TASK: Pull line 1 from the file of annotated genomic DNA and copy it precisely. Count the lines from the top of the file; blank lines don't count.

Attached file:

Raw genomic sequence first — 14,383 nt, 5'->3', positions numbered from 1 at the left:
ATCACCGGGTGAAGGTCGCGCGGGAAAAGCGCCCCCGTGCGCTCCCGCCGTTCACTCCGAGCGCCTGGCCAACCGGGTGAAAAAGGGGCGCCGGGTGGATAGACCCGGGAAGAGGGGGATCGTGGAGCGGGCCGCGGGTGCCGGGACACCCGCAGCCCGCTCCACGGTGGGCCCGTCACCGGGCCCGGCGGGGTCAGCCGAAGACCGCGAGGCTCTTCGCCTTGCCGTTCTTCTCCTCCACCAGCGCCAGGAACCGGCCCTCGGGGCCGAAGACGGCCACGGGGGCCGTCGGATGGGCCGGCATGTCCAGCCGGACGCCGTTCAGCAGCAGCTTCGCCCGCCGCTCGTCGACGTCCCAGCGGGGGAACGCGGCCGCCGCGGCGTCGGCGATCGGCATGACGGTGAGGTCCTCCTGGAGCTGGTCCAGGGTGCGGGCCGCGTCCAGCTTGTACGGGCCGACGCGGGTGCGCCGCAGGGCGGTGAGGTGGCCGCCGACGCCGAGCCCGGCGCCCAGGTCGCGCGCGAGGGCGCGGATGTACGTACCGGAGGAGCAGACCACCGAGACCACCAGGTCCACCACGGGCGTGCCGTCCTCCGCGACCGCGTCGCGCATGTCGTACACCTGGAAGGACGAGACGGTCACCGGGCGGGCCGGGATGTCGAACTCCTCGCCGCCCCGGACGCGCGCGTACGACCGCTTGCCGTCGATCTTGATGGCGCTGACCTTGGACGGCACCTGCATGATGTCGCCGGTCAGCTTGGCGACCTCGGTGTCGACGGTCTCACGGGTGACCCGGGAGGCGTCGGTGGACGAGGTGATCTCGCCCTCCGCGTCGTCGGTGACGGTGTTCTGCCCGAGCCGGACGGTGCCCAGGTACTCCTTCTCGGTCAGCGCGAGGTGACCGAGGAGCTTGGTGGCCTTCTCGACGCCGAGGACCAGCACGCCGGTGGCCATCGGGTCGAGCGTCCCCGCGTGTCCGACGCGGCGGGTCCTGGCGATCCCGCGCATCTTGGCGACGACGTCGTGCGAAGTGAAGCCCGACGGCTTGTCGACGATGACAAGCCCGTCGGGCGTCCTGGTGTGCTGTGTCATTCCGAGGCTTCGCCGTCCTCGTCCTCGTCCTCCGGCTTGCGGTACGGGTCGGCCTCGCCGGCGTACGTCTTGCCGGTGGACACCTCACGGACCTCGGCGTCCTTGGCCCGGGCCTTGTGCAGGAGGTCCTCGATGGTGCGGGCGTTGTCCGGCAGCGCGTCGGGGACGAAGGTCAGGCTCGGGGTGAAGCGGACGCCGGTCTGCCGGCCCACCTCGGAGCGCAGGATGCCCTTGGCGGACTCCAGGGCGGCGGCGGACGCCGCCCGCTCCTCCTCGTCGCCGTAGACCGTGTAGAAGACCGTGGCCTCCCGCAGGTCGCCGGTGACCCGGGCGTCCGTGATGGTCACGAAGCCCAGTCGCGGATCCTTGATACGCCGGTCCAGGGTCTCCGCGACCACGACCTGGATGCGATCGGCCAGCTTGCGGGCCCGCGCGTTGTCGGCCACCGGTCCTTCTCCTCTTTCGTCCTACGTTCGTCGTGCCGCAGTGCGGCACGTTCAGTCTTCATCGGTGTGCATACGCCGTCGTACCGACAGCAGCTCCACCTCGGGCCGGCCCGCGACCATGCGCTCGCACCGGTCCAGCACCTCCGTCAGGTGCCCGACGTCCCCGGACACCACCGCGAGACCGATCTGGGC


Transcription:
Raw genomic sequence first — 14,383 nt, 5'->3', positions numbered from 1 at the left: